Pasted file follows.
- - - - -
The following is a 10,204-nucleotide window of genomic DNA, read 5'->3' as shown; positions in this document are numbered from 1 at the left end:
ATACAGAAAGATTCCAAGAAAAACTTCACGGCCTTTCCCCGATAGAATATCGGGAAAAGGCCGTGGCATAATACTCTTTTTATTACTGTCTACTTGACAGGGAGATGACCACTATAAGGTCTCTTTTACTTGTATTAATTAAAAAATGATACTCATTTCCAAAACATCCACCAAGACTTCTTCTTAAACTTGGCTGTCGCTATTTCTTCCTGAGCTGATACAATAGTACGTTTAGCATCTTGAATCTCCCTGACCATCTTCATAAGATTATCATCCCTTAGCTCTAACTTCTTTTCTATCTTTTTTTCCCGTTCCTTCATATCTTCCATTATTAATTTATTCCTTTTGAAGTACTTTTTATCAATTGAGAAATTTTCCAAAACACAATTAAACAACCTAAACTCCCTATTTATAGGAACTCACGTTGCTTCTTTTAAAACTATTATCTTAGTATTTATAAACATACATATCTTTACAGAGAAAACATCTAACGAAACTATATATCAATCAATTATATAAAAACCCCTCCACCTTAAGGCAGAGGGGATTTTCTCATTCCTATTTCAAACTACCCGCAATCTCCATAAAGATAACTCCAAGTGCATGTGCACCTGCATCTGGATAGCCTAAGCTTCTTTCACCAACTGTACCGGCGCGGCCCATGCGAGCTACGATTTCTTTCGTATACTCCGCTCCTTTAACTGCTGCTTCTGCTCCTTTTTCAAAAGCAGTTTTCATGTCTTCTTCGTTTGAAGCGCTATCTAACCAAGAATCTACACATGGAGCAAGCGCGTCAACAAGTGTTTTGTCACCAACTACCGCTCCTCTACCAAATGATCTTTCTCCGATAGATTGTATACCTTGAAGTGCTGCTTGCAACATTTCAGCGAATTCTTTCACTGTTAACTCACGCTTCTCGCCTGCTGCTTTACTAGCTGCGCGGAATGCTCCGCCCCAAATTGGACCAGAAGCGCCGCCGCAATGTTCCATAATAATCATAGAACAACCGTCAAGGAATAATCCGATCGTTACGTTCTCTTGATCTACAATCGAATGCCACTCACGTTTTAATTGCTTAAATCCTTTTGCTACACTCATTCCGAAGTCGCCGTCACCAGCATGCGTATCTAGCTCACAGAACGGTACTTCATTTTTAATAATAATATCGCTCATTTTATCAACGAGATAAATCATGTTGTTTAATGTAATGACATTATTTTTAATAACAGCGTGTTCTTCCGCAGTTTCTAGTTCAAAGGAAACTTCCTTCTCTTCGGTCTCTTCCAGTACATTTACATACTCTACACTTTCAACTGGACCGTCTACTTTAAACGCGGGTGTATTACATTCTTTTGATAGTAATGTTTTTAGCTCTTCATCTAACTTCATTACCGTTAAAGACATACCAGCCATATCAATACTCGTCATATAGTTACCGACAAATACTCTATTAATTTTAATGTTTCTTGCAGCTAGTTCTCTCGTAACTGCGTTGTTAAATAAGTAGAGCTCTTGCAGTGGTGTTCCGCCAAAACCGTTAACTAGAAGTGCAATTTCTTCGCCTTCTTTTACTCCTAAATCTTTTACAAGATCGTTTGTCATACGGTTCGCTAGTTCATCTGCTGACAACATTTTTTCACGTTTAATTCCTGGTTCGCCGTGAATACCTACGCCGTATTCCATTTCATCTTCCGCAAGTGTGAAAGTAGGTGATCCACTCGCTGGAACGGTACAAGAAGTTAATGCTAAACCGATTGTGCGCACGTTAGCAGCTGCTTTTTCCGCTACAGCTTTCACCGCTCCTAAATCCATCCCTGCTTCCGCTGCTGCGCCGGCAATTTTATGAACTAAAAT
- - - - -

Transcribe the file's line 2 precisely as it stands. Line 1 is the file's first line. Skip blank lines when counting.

ATACAGAAAGATTCCAAGAAAAACTTCACGGCCTTTCCCCGATAGAATATCGGGAAAAGGCCGTGGCATAATACTCTTTTTATTACTGTCTACTTGACAGGGAGATGACCACTATAAGGTCTCTTTTACTTGTATTAATTAAAAAATGATACTCATTTCCAAAACATCCACCAAGACTTCTTCTTAAACTTGGCTGTCGCTATTTCTTCCTGAGCTGATACAATAGTACGTTTAGCATCTTGAATCTCCCTGACCATCTTCATAAGATTATCATCCCTTAGCTCTAACTTCTTTTCTATCTTTTTTTCCCGTTCCTTCATATCTTCCATTATTAATTTATTCCTTTTGAAGTACTTTTTATCAATTGAGAAATTTTCCAAAACACAATTAAACAACCTAAACTCCCTATTTATAGGAACTCACGTTGCTTCTTTTAAAACTATTATCTTAGTATTTATAAACATACATATCTTTACAGAGAAAACATCTAACGAAACTATATATCAATCAATTATATAAAAACCCCTCCACCTTAAGGCAGAGGGGATTTTCTCATTCCTATTTCAAACTACCCGCAATCTCCATAAAGATAACTCCAAGTGCATGTGCACCTGCATCTGGATAGCCTAAGCTTCTTTCACCAACTGTACCGGCGCGGCCCATGCGAGCTACGATTTCTTTCGTATACTCCGCTCCTTTAACTGCTGCTTCTGCTCCTTTTTCAAAAGCAGTTTTCATGTCTTCTTCGTTTGAAGCGCTATCTAACCAAGAATCTACACATGGAGCAAGCGCGTCAACAAGTGTTTTGTCACCAACTACCGCTCCTCTACCAAATGATCTTTCTCCGATAGATTGTATACCTTGAAGTGCTGCTTGCAACATTTCAGCGAATTCTTTCACTGTTAACTCACGCTTCTCGCCTGCTGCTTTACTAGCTGCGCGGAATGCTCCGCCCCAAATTGGACCAGAAGCGCCGCCGCAATGTTCCATAATAATCATAGAACAACCGTCAAGGAATAATCCGATCGTTACGTTCTCTTGATCTACAATCGAATGCCACTCACGTTTTAATTGCTTAAATCCTTTTGCTACACTCATTCCGAAGTCGCCGTCACCAGCATGCGTATCTAGCTCACAGAACGGTACTTCATTTTTAATAATAATATCGCTCATTTTATCAACGAGATAAATCATGTTGTTTAATGTAATGACATTATTTTTAATAACAGCGTGTTCTTCCGCAGTTTCTAGTTCAAAGGAAACTTCCTTCTCTTCGGTCTCTTCCAGTACATTTACATACTCTACACTTTCAACTGGACCGTCTACTTTAAACGCGGGTGTATTACATTCTTTTGATAGTAATGTTTTTAGCTCTTCATCTAACTTCATTACCGTTAAAGACATACCAGCCATATCAATACTCGTCATATAGTTACCGACAAATACTCTATTAATTTTAATGTTTCTTGCAGCTAGTTCTCTCGTAACTGCGTTGTTAAATAAGTAGAGCTCTTGCAGTGGTGTTCCGCCAAAACCGTTAACTAGAAGTGCAATTTCTTCGCCTTCTTTTACTCCTAAATCTTTTACAAGATCGTTTGTCATACGGTTCGCTAGTTCATCTGCTGACAACATTTTTTCACGTTTAATTCCTGGTTCGCCGTGAATACCTACGCCGTATTCCATTTCATCTTCCGCAAGTGTGAAAGTAGGTGATCCACTCGCTGGAACGGTACAAGAAGTTAATGCTAAACCGATTGTGCGCACGTTAGCAGCTGCTTTTTCCGCTACAGCTTTCACCGCTCCTAAATCCATCCCTGCTTCCGCTGCTGCGCCGGCAATTTTATGAACTAAAAT